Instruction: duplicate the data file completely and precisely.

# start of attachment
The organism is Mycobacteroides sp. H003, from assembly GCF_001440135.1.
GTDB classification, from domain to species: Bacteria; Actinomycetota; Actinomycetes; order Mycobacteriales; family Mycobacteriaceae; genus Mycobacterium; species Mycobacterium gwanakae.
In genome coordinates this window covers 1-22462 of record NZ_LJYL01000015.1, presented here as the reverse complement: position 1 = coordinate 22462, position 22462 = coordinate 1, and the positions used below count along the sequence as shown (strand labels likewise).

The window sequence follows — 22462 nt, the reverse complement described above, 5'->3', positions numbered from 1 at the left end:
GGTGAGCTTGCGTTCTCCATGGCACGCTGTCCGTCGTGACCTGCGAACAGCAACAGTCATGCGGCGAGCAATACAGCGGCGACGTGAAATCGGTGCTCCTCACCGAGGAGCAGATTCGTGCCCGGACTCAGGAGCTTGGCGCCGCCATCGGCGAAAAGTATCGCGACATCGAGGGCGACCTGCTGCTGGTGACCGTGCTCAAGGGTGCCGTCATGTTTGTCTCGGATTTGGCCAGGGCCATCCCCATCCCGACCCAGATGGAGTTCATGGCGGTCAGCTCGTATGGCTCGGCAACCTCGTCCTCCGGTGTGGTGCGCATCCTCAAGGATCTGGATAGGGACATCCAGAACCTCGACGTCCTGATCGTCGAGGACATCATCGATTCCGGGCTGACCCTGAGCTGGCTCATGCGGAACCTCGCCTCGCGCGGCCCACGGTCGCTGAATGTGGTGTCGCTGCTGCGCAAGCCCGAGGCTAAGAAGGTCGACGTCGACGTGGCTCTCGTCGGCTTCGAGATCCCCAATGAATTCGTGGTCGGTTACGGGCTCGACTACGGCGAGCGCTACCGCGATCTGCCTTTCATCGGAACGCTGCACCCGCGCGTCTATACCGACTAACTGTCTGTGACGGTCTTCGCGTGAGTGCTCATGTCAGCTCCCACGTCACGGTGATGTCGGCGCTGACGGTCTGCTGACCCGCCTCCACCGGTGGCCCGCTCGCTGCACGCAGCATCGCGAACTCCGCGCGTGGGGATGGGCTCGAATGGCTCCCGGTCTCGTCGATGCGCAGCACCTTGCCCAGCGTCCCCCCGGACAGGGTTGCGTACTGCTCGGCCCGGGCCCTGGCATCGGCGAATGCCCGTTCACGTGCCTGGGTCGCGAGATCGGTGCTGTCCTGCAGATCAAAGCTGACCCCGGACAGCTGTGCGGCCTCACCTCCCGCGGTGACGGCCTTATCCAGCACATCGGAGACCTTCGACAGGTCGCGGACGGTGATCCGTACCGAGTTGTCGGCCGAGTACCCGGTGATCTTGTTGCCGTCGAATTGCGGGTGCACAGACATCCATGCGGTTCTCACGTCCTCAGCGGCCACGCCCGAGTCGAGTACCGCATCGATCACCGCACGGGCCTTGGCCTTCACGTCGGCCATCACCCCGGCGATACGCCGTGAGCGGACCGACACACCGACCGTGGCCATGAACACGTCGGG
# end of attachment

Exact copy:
The organism is Mycobacteroides sp. H003, from assembly GCF_001440135.1.
GTDB classification, from domain to species: Bacteria; Actinomycetota; Actinomycetes; order Mycobacteriales; family Mycobacteriaceae; genus Mycobacterium; species Mycobacterium gwanakae.
In genome coordinates this window covers 1-22462 of record NZ_LJYL01000015.1, presented here as the reverse complement: position 1 = coordinate 22462, position 22462 = coordinate 1, and the positions used below count along the sequence as shown (strand labels likewise).

The window sequence follows — 22462 nt, the reverse complement described above, 5'->3', positions numbered from 1 at the left end:
GGTGAGCTTGCGTTCTCCATGGCACGCTGTCCGTCGTGACCTGCGAACAGCAACAGTCATGCGGCGAGCAATACAGCGGCGACGTGAAATCGGTGCTCCTCACCGAGGAGCAGATTCGTGCCCGGACTCAGGAGCTTGGCGCCGCCATCGGCGAAAAGTATCGCGACATCGAGGGCGACCTGCTGCTGGTGACCGTGCTCAAGGGTGCCGTCATGTTTGTCTCGGATTTGGCCAGGGCCATCCCCATCCCGACCCAGATGGAGTTCATGGCGGTCAGCTCGTATGGCTCGGCAACCTCGTCCTCCGGTGTGGTGCGCATCCTCAAGGATCTGGATAGGGACATCCAGAACCTCGACGTCCTGATCGTCGAGGACATCATCGATTCCGGGCTGACCCTGAGCTGGCTCATGCGGAACCTCGCCTCGCGCGGCCCACGGTCGCTGAATGTGGTGTCGCTGCTGCGCAAGCCCGAGGCTAAGAAGGTCGACGTCGACGTGGCTCTCGTCGGCTTCGAGATCCCCAATGAATTCGTGGTCGGTTACGGGCTCGACTACGGCGAGCGCTACCGCGATCTGCCTTTCATCGGAACGCTGCACCCGCGCGTCTATACCGACTAACTGTCTGTGACGGTCTTCGCGTGAGTGCTCATGTCAGCTCCCACGTCACGGTGATGTCGGCGCTGACGGTCTGCTGACCCGCCTCCACCGGTGGCCCGCTCGCTGCACGCAGCATCGCGAACTCCGCGCGTGGGGATGGGCTCGAATGGCTCCCGGTCTCGTCGATGCGCAGCACCTTGCCCAGCGTCCCCCCGGACAGGGTTGCGTACTGCTCGGCCCGGGCCCTGGCATCGGCGAATGCCCGTTCACGTGCCTGGGTCGCGAGATCGGTGCTGTCCTGCAGATCAAAGCTGACCCCGGACAGCTGTGCGGCCTCACCTCCCGCGGTGACGGCCTTATCCAGCACATCGGAGACCTTCGACAGGTCGCGGACGGTGATCCGTACCGAGTTGTCGGCCGAGTACCCGGTGATCTTGTTGCCGTCGAATTGCGGGTGCACAGACATCCATGCGGTTCTCACGTCCTCAGCGGCCACGCCCGAGTCGAGTACCGCATCGATCACCGCACGGGCCTTGGCCTTCACGTCGGCCATCACCCCGGCGATACGCCGTGAGCGGACCGACACACCGACCGTGGCCATGAACACGTCGGG